Government now faces a problem in how to fund itself
Ministers can only look on enviously at other nations as muddled messaging and contradictions continue
Apologies for starting with a cliché, but what a complete and utter shambles. I was standing on the top of Bowfell in Cumbria – with its magnificent views down to Morecambe Bay to the south and the neighbouring peaks of Scafell and Scafell Pike to the north – when speculation first started to circulate about a second lockdown.
Mercifully out of reach of a mobile phone signal, and therefore blissfully unaware of this dispiriting reversal in strategy, a cooling breeze was blowing across the sun-drenched summit as if deliberately summoned to refresh after the exertions of the climb.
Down in the Langdale valley, the hostelries were buzzing with silverhaired staycationers; apart from somewhat laxly observed social distancing and perspex screens at the bars, there was little sign, or even mention, of the traumas of the last six months. All was right with the world, and for a moment it was possible to believe the pandemic largely over.
Regrettably not. Listening to the radio on the long drive back to London delivered the requisite reality check.
The Government, I fear, only has itself to blame for the mess the nation is now in. From the start, its messaging and instruction have been confused, half-hearted and often contradictory.
Just two weeks ago, ministers were openly criticising companies that seemed to be dragging their feet in bringing workers back to the office, as if they were somehow failing in their patriotic duty.
Now, employees are again told to work from home, with all prior instruction, only so recently issued, forgotten. Much of the rest of the Government’s package of curbs is pure window dressing.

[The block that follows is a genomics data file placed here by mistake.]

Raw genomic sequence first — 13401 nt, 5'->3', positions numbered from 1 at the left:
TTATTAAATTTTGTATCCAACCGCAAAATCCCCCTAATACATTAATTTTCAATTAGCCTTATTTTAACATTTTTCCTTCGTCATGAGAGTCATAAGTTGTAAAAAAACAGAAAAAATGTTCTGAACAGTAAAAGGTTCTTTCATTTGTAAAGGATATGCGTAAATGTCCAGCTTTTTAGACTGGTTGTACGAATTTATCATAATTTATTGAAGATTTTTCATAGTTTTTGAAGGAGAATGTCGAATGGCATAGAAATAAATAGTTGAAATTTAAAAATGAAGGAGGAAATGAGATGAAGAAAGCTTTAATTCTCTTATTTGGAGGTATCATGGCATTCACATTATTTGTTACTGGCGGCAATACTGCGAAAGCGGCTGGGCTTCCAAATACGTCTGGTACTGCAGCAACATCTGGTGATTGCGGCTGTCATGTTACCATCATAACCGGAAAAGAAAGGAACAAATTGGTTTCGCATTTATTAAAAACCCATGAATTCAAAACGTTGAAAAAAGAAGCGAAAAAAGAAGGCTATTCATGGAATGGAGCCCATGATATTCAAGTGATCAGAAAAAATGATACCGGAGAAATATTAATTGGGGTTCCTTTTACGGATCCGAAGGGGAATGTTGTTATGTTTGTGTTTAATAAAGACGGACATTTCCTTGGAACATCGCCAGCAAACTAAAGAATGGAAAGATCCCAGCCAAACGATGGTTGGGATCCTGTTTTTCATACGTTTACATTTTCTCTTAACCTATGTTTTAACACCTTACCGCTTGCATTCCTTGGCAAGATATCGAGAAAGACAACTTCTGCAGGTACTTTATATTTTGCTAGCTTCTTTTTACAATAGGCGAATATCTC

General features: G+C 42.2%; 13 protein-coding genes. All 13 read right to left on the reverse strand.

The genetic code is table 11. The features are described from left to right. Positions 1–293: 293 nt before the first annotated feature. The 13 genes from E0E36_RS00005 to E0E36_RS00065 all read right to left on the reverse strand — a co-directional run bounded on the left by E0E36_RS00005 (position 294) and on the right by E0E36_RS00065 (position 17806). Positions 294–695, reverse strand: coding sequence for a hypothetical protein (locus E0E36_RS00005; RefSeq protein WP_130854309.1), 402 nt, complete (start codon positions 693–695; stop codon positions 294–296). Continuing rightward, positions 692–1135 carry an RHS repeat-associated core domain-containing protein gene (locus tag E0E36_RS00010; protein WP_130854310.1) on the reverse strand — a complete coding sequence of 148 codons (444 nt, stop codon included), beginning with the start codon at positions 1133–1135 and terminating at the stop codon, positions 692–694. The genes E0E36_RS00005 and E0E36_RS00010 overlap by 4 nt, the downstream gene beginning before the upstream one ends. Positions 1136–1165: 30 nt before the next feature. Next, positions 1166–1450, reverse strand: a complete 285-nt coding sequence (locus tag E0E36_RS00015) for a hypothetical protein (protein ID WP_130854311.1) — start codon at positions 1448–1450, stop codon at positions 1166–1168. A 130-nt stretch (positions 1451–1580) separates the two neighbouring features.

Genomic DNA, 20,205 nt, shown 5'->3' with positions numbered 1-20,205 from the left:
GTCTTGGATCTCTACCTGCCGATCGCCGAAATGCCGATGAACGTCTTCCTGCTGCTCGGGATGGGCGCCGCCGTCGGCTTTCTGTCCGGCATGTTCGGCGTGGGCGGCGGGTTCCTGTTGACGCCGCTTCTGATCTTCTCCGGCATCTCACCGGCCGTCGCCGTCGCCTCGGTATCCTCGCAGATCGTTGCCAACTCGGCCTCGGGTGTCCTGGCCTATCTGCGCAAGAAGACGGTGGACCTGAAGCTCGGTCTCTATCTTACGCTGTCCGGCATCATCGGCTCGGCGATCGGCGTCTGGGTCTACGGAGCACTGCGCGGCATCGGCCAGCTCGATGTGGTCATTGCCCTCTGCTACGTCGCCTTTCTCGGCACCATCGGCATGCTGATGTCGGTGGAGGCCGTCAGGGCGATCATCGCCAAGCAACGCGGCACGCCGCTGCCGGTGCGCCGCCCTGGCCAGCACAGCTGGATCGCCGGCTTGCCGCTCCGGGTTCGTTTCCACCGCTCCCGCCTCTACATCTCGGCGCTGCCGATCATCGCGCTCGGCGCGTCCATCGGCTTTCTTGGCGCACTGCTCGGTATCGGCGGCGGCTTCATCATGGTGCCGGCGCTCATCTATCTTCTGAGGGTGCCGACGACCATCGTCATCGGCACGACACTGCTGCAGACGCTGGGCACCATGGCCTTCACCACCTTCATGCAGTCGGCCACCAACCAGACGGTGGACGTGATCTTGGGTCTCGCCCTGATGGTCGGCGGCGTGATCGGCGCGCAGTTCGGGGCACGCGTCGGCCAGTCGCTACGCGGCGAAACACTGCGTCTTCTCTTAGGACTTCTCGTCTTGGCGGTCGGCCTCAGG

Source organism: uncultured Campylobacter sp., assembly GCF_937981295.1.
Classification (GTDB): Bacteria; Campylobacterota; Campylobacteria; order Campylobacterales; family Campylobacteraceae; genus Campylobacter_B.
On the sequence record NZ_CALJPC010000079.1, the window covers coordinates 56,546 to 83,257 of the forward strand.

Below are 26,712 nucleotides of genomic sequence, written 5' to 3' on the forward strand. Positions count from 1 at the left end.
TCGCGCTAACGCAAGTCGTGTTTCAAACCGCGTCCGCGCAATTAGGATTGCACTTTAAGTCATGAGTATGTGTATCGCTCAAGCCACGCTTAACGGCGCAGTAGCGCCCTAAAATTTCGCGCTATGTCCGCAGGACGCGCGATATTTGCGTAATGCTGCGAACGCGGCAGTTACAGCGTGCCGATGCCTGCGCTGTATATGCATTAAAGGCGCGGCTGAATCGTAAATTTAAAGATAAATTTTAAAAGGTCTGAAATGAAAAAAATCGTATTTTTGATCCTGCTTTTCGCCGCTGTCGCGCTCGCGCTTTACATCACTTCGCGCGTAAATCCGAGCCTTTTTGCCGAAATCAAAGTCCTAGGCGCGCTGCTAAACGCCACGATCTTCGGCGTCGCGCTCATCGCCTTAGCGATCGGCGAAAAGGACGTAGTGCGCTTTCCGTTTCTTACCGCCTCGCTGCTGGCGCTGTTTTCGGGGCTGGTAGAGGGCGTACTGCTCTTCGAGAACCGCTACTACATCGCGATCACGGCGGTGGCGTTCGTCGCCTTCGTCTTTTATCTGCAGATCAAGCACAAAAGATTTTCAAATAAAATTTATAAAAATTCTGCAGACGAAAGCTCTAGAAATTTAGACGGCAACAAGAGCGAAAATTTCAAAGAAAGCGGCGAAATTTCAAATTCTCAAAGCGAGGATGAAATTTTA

For many struggling eateries and pubs, the 10pm curfew will be the final straw, while doing little if anything to stem the rise in infections.
The new curbs admittedly fall some way short of full-scale lockdown. Schools and universities are to remain open, and thus far at least there has been no return to the travel bans and Stalinist imprisonment of last spring.
Yet I know of no one in government who honestly believes this is where things will end. Boris Johnson’s “stitch in time” has in all probability come too late to stem the tide.
Planning for a two-week, circuitbreaking national lockdown some time next month is already well advanced. For the economy, and many of the companies that make it up, this is a pivotal moment. Up until now, and much to the surprise of bankers, there have been surprisingly few outright insolvencies. Interest payments and debt repayment schedules have been largely met. In part, that’s down to the Government’s various business and income support schemes.
For instance, many conventional lending facilities have been refinanced with interest-free bounce-back loans.
But it is also because as long as there was light at the end of the tunnel, as long as the economy was on the path to waking up again, it seemed worth persisting. To see this now go into reverse is for many an abandon-allhope moment where to struggle on is only to throw good money after bad. Better perhaps to cut your losses.
Retailers, restaurants, fast-food outlets and pubs have attempted manfully to make things work since lockdown ended, but even before the latest restrictions, most were struggling for viability.